The Mysterious Miscaros Mushroom
If it rains in early Autumn the mushrooms around our Quinta are amazing, very varied and many are worth eating. On an early morning dog walk it is not uncommon to see mushroom hunters at work (usualy women). My very lovely neighbour Sao has a funny little tool that she always takes with her, its got points at one end and a small blade at the other and two years ago I finally got her to show me where to find the much adored Miscaros mushrooms otherwise known as Man on Horseback (Tricholoma sulphurous) and how to pick them. they are recognised by their yellow to yellowish brown cap and yellow notched gills, they are a really robust mushroom and can be scrubbed when you get them home which is a good thing as they are usually covered in gritty sand and mud. They are also rather mysterious being slightly subterranean, they don't really fully come out of the ground, hence the special tool for grubbing around the bases of pine trees, scraping away the moss and pine needles in the hope of finding these little gems. This is a picture of my first ever haul!
The Portuguese LOVE them and I mean really love them, they are available to buy in the shops in our area of the Beira region but cost a lot of money so finding your own to help supplement the diet during the cold winter months is really important. It seems to me that many Portuguese people in our area are very suspicious of most wild mushrooms and only pick the Parasol mushroom and the Miscaros, mention eating any others and they are really quick to tell you that they are all poisonous and will kill you, why then do they eat the Man on Horseback?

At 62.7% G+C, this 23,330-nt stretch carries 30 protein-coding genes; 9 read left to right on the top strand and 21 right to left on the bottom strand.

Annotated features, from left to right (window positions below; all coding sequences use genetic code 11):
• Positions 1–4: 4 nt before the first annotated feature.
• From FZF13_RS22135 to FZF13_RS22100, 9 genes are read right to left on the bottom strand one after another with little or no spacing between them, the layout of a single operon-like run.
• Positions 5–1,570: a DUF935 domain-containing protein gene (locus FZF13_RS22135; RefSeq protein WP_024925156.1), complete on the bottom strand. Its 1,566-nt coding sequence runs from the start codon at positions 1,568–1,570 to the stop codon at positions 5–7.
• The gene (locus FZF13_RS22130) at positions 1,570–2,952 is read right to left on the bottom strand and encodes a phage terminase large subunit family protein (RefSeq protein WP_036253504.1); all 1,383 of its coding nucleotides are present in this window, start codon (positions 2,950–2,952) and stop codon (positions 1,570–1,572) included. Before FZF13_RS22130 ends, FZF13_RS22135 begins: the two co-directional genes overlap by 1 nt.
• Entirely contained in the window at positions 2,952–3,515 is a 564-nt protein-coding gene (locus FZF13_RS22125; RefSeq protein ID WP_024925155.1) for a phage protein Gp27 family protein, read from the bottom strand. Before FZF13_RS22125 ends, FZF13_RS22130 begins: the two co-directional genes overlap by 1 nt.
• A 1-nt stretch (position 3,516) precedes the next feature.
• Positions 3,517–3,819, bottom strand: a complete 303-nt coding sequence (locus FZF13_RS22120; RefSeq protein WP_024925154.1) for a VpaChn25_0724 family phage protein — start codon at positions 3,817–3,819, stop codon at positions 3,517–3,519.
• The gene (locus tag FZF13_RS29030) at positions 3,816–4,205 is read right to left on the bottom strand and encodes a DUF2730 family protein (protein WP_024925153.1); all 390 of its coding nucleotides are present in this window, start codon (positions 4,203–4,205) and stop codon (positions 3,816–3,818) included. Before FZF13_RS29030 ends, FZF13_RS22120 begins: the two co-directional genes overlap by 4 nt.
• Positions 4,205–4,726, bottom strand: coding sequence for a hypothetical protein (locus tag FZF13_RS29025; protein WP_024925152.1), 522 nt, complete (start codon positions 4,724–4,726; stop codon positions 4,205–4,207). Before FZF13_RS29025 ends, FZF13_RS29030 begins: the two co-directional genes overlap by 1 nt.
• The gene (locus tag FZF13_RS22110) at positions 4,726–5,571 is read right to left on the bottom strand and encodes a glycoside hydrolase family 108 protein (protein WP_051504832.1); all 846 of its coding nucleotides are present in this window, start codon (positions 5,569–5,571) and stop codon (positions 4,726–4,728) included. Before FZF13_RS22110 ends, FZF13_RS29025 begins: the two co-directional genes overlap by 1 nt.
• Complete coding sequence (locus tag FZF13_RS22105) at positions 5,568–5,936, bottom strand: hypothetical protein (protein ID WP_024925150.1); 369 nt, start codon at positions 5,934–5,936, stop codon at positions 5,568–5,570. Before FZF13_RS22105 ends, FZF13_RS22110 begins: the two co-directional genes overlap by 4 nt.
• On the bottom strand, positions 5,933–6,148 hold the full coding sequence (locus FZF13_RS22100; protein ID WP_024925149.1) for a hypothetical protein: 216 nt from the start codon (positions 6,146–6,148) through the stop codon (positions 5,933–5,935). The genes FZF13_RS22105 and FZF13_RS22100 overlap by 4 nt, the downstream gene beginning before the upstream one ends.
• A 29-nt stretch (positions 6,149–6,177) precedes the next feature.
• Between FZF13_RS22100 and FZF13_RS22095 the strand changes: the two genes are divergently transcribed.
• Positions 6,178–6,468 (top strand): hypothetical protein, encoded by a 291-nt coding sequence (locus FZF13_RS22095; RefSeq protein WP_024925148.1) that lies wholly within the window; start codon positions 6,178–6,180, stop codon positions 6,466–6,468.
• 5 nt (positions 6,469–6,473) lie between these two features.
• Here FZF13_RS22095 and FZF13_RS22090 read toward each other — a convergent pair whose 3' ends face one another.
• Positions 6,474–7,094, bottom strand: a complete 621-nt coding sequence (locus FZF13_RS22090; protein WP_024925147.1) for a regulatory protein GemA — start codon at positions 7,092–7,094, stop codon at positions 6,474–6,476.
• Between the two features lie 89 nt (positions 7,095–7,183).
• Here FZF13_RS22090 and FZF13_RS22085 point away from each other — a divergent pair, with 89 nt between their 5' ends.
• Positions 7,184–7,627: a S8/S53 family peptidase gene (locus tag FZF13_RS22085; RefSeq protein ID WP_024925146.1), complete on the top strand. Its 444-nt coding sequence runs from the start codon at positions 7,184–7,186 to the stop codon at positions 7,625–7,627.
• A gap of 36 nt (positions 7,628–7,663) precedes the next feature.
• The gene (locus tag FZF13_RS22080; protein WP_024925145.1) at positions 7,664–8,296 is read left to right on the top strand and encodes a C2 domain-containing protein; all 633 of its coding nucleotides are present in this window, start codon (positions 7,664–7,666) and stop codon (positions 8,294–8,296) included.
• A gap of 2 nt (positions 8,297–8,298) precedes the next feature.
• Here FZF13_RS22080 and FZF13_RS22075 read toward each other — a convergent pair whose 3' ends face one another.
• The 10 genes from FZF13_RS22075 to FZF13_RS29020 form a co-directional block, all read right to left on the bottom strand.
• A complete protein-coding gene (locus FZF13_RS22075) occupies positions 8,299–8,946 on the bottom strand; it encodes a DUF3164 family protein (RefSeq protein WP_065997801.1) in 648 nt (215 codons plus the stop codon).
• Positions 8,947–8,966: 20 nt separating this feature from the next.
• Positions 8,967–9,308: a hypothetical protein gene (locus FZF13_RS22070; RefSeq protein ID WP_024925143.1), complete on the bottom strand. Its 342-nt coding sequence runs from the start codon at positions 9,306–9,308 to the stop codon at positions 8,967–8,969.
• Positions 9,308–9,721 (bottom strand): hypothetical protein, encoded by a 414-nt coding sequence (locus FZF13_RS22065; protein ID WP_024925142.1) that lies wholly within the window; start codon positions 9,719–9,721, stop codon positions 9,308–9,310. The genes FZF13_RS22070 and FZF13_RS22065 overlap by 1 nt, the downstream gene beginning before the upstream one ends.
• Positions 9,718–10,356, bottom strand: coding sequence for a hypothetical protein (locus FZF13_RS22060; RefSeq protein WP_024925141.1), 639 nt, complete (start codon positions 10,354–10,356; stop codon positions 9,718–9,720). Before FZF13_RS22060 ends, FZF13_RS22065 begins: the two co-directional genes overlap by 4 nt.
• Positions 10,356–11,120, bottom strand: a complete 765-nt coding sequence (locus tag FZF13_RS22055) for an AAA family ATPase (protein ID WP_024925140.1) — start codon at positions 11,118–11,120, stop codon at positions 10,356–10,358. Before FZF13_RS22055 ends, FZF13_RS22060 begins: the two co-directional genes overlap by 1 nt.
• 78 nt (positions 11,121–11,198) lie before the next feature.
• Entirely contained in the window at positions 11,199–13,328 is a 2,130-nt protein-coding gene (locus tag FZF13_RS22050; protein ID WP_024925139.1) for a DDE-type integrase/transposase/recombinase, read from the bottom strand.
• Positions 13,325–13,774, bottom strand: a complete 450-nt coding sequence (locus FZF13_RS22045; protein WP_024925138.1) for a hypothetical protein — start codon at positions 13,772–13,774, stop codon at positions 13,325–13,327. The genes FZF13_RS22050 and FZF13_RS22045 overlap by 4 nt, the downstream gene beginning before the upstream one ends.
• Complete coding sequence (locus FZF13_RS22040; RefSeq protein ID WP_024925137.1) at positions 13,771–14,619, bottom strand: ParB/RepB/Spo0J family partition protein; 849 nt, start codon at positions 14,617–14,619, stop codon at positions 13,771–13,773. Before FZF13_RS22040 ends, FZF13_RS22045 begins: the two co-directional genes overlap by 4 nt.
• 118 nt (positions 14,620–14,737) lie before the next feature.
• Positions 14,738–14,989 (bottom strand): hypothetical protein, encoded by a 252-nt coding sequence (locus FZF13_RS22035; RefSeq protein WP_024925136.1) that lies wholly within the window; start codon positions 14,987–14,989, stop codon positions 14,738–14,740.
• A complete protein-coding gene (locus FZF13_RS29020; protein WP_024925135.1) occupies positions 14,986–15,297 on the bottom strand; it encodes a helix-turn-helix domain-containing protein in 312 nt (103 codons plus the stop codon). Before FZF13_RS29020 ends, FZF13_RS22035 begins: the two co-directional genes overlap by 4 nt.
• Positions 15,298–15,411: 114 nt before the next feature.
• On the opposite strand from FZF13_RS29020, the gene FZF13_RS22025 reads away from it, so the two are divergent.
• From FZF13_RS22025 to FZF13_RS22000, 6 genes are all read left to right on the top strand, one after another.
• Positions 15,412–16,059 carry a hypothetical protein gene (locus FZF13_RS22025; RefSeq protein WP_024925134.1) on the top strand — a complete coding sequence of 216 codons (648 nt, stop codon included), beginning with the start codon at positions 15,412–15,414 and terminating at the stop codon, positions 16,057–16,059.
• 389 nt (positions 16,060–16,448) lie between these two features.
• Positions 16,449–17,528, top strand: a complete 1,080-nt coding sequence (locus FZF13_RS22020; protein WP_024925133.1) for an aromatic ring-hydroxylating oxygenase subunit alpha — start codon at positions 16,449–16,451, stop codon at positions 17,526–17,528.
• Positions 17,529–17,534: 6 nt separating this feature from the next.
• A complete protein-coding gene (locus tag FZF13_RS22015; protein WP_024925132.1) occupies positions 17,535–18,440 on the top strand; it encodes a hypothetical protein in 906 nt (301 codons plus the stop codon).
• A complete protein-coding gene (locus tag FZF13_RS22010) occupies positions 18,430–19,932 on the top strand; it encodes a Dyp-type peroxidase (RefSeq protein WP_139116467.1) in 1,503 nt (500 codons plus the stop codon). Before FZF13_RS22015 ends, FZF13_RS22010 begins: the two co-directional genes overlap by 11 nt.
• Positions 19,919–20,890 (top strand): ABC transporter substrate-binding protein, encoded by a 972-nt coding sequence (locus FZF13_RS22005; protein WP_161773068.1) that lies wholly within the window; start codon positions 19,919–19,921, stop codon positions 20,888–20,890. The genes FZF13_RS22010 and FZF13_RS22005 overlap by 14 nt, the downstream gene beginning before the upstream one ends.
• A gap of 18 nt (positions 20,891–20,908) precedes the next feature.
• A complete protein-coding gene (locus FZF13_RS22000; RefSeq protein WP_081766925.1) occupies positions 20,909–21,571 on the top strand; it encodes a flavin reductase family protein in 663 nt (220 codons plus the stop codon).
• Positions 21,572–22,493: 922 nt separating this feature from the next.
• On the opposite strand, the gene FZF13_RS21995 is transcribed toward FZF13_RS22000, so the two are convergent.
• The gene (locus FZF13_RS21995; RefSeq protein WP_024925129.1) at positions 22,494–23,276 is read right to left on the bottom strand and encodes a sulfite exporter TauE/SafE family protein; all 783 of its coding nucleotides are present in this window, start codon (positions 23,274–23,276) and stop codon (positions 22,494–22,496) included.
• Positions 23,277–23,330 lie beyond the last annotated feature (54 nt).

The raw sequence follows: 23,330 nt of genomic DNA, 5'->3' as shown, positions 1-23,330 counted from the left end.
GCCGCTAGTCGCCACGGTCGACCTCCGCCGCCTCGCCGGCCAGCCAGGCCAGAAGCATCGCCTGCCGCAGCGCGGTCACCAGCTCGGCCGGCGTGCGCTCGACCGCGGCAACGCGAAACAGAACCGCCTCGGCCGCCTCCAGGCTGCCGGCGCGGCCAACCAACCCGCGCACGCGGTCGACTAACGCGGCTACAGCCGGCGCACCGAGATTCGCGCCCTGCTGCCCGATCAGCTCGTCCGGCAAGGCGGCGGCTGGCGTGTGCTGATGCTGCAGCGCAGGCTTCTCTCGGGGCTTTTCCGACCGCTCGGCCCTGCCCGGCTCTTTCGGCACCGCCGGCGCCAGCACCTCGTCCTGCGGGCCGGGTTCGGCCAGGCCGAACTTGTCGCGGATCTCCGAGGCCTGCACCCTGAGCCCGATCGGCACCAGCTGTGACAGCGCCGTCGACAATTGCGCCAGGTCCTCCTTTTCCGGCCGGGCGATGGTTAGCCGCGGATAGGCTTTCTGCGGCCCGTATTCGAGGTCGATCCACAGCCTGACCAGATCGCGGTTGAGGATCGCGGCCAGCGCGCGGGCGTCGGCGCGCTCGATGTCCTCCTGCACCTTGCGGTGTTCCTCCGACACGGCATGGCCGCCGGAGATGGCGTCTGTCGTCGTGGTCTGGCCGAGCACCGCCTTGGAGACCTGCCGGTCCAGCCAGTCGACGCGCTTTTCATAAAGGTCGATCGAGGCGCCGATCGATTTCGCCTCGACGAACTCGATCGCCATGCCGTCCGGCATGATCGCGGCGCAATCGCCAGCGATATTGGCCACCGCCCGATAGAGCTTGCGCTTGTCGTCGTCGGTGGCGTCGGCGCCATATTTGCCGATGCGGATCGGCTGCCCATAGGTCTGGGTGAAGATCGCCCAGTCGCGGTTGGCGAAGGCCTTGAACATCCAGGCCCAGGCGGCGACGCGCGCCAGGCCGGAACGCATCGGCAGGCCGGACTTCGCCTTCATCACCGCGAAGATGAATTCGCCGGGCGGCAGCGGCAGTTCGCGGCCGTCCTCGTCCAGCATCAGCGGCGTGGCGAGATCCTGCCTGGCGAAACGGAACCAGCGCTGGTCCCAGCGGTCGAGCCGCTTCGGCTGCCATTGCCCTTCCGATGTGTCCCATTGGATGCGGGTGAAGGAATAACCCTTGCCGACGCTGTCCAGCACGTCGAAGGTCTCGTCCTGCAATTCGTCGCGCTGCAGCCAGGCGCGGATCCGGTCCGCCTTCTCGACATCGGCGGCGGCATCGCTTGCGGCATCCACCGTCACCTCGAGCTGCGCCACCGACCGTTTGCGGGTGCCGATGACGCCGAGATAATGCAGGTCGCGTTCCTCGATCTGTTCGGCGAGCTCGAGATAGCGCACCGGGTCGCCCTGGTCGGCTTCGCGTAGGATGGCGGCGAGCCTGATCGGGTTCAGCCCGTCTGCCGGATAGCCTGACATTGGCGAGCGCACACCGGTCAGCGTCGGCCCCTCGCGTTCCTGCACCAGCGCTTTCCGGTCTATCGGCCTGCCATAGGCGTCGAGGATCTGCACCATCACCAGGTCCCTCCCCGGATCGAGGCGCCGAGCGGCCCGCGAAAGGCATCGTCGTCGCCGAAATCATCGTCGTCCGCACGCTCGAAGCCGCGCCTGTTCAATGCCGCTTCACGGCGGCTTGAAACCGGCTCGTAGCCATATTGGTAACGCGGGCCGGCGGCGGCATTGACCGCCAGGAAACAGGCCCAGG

Concern has been raised firstly in southwestern France as people have been poisoned and died as a result of eating this mushroom but now further afield and if you read about these mushrooms in the more modern guides and books as well as articles on line some consider it to be deadly poisonous!
I found this useful information here http://tcpermaculture.com/site/2013/07/17/seventy-distinctive-mushrooms-part-two-11-20/
How can a mushroom that has been eaten, and prized, for so long suddenly start killing people?
– It could be that people were dying from this mushroom for a long time, but it was though to be something else… the people who died from this mushroom got sick 3-4 days after ingestion.
– It could be that the poisoning was wrongly attributed to this mushroom… this is unlikely, as I found the medical journal articles discussing these poisonings, and the mushrooms were reported to be positively identified.
– It could be that the people had allergic reactions and not a “poisoning”… again, unlikely, as these patient had well documented poisoning, not allergic reactions.
– It could be that only some people react to a compound in this mushroom while others do not… this is possible, as the specific toxin has not been identified.
– It could be that sometimes this mushroom produces a compound that is poisonous and sometimes it does not… this possibility is most worrisome, but also not likely.
– It could be that the mushroom produces a compound that is not significant when consumed in small amounts… very possible, as all the victims consumed three consecutive meals of the mushrooms; maybe our body just cannot handle too much of this compound
A very interesting problem and, I guess, one that you would have to decide on for yourselves - to eat or not to eat?
The Portuguese think of their favourite mushroom as one of the crown jewels of Portuguese cuisine, stewed, cooked with meat and/or rice they are eaten by everyone. There are festivals here celebrating mushrooms and one in Alcaide, which is quite near to us, that is just for the famous Miscaros. My choice is to eat them when I find them but only in small quantities and not every day. Its all academic at the moment as we have not had any significant rain here since May 2016 so mushrooms of all kinds are very thin on the ground!
What do you think? I would love to hear about your experience of eating this mushroom if you have.